You do forget how. It's a well recognized fact that pilots need to undergo periodic refresher training to remain as safe as possible in the air. This is true for airline and military pilots that fly complex equipment in a ever-changing and always-challenging environment nearly every day, and it is true for people like me that fly a much simpler airplane in conditions of my choosing. For the professionals, both the government and their employers (which are, of course, the same thing for the military folks) decree what the recurrent training cycles are and what will be taught. Far more often than not, that type of training is performed in very sophisticated simulators. Two obvious reasons for training in a simulator rather than an actual airplane are cost (fuel and lost revenue from taking a jet off the line) and safety. You can read about a recent example of this type of training in this post by Lynda, a Cessna Citation X pilot:

Today was my first day of STEP training. STEP stands for Scenario Based Training and Education Program. Instead of doing the same old instrument approach proficiency practice and single engine and other emergency procedures, the company has determined that a lot of risk involved in our everyday operations involves threat and error management. In other words, recognizing the first link in a chain of events that may lead to an incident or accident. Instead of taking a checkride, the instructor evaluates our SOP (Standard Operating Procedure) knowledge and decision making skills.

As you might expect, things are a bit easier for those of us flying smaller planes, although maybe not for the reasons you might guess. It would be tempting to say that we fly in a less challenging environment, but that isn't necessarily true. We fly at lower levels and have to deal with weather that jets fly over, we typically fly as the only pilot, we normally don't have the systems redundancy and anti-icing protection of a "big" plane, and we don't have the support of an entire room full of dispatchers and meteorologists watching out for us. And, as noted, we don't always have the depth of training. So, if it's not the comparative difficulty that allows us to fly without the ever-watchful eye of check pilots and FAA inspectors looking over our shoulders, what is it?

Well, I can only guess that it's the fact that we aren't hauling around dozens or hundreds of paying customers. It's not that we're lower risk (and statistics will glaringly show that we most emphatically are not lower risk), it's that the cost of an accident isn't as high. It's high enough, of course, but not as high as that of an airline disaster.

The FAA has mandated that a private pilot must have an hour of air instruction and an hour of ground instruction with a certified flight instructor no less than once every two years. This is known as a Biennial Flight Review, or BFR. Mine was due by the end of May. BFRs are very low stress if you're an active and current pilot, but those that are not fortunate enough to fly as regularly as I do often view them as being another check ride and the first one was tough enough, thank you. I view them as a chance to learn a few new things about my airplane. This is similar to Lynda's employer's view that there is benefit in practicing things that you don't do every day.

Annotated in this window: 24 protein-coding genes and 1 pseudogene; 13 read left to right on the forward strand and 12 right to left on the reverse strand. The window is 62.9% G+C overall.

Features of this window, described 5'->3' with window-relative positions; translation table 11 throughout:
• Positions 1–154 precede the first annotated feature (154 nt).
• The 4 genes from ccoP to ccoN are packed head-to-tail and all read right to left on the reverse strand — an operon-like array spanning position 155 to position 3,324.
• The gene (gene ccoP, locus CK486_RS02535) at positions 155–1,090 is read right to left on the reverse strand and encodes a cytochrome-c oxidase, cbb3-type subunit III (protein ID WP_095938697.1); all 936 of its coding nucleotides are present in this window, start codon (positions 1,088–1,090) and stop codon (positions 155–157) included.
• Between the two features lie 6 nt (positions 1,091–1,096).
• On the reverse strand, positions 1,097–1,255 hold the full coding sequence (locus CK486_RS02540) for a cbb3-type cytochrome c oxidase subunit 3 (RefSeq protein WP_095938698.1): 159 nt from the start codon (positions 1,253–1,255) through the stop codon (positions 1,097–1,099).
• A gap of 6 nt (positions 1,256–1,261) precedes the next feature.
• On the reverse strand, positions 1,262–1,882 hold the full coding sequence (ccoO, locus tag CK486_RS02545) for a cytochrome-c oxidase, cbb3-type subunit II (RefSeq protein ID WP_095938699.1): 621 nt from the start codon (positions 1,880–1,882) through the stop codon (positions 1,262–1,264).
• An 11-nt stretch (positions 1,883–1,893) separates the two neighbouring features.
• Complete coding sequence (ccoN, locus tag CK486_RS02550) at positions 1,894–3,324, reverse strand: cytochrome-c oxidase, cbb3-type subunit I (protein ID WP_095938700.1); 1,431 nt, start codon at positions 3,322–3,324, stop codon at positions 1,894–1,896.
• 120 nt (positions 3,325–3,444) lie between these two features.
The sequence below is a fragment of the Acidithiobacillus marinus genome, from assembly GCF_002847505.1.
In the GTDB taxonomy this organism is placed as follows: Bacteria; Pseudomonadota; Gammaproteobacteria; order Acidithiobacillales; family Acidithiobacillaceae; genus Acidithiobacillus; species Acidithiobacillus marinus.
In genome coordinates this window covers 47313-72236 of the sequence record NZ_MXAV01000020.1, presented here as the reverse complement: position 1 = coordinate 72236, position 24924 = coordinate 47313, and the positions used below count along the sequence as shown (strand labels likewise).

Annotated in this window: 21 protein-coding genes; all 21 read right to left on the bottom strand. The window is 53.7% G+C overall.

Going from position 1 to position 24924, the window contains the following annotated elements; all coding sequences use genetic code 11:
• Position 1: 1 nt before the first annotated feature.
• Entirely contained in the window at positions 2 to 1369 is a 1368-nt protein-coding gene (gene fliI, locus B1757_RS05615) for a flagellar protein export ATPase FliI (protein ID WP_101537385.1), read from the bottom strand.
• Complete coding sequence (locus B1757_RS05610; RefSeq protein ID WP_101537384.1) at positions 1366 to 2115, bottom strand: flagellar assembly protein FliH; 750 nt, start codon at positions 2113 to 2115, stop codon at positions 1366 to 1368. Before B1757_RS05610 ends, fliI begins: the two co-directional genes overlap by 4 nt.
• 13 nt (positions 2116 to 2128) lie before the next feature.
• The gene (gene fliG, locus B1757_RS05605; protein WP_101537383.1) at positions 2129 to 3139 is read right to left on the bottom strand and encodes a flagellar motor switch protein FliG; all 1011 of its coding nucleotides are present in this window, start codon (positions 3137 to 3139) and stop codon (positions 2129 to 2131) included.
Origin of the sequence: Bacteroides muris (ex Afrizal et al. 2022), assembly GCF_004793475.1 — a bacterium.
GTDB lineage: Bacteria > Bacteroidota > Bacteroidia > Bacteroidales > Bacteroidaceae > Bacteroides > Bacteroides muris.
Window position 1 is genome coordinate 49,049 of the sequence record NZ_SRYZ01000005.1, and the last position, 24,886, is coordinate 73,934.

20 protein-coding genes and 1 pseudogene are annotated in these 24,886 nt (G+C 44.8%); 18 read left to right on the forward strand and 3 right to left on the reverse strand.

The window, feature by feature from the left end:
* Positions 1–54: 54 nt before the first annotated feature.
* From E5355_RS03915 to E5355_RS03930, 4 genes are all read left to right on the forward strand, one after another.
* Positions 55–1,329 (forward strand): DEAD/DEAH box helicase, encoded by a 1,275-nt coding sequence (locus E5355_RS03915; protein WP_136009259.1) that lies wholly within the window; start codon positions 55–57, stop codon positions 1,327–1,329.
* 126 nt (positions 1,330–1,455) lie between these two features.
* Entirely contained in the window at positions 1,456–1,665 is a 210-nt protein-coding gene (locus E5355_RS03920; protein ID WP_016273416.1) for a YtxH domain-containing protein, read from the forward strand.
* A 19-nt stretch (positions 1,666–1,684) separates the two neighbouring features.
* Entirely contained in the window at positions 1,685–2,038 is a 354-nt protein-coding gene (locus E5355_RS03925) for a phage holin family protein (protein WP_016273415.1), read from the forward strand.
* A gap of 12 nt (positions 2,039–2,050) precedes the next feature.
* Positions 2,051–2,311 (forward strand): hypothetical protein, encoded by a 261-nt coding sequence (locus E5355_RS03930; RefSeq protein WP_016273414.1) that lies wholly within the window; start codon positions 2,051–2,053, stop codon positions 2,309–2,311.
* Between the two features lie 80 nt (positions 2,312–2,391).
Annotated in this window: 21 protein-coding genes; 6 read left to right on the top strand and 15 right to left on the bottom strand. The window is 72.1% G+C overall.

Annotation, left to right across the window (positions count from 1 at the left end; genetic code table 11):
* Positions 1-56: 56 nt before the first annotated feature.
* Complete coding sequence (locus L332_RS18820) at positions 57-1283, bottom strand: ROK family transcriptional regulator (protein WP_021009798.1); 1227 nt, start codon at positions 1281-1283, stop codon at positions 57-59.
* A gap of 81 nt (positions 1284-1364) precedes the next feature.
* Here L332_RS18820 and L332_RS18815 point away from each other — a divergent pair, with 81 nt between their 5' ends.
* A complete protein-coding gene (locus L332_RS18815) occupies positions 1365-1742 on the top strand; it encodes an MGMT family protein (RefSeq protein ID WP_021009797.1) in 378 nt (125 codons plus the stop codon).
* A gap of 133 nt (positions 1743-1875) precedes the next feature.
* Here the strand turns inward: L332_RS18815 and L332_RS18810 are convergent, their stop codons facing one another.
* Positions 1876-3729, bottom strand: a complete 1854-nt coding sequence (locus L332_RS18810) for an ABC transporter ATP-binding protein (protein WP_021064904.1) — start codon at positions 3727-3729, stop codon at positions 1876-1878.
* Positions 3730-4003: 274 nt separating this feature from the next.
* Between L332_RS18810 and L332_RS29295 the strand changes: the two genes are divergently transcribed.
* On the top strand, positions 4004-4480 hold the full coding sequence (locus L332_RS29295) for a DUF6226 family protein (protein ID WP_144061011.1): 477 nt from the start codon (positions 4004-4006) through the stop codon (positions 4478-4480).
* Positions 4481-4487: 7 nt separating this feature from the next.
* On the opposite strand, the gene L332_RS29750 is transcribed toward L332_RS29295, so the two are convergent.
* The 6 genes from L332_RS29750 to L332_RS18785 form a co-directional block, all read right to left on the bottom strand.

I would be flying with Greg, a guy I've known from way back when I was just out of renting and into my first flying club. He's been building an RV-6 for as long as I've known him and I thought he'd be a good choice for working with me on my BFR. I'd get a good lesson and he'd get some seat time in the same type of airplane that he will someday be flying.

It's always fun to have RV builders ride with me - every single one of them goes over the plane with a fine tooth comb looking at how the parts that they've assembled in their shops all go together to make a functioning airplane. Every single one has a specific part that they may have had trouble building and they want to see how it looks on my plane. And the biggest thing? I believe that every single one of them goes back to their shop newly inspired to get their RV done so that they too can enjoy the experience of flying such a well balanced airplane. So, as long as I didn't totally screw up the flying, it was a win-win.

I like having my BFR due in May because by the time it rolls around, the weather has been good enough for at least enough flying for me to be demonstrably proficient. I wouldn't like my chances as much in February, for instance. Flying is flying to Papa, so for him it was just another romp around the local area. He did me proud in front of Greg, starting up with a nice rumble after only half a blade. You'd almost believe he was showing off!

The BFR requirements stipulate an hour of air work but do not define what must be covered in that hour. That makes sense when you consider the huge variety of different flying situations you will find with private pilots. While NetJets can reasonably assume that Lynda will be flying in conditions and equipment nearly identical to her peers and tailor her training accordingly, private pilots are like snowflakes and finger prints: no two are alike. Some pilots will be rusty at the basic skills and need to concentrate on landings and takeoffs. Others may fly every day, but need practice in seldom visited flight regimes such as slow flight or even stalls. The CFI and the pilot work together to decide what they should concentrate their efforts on.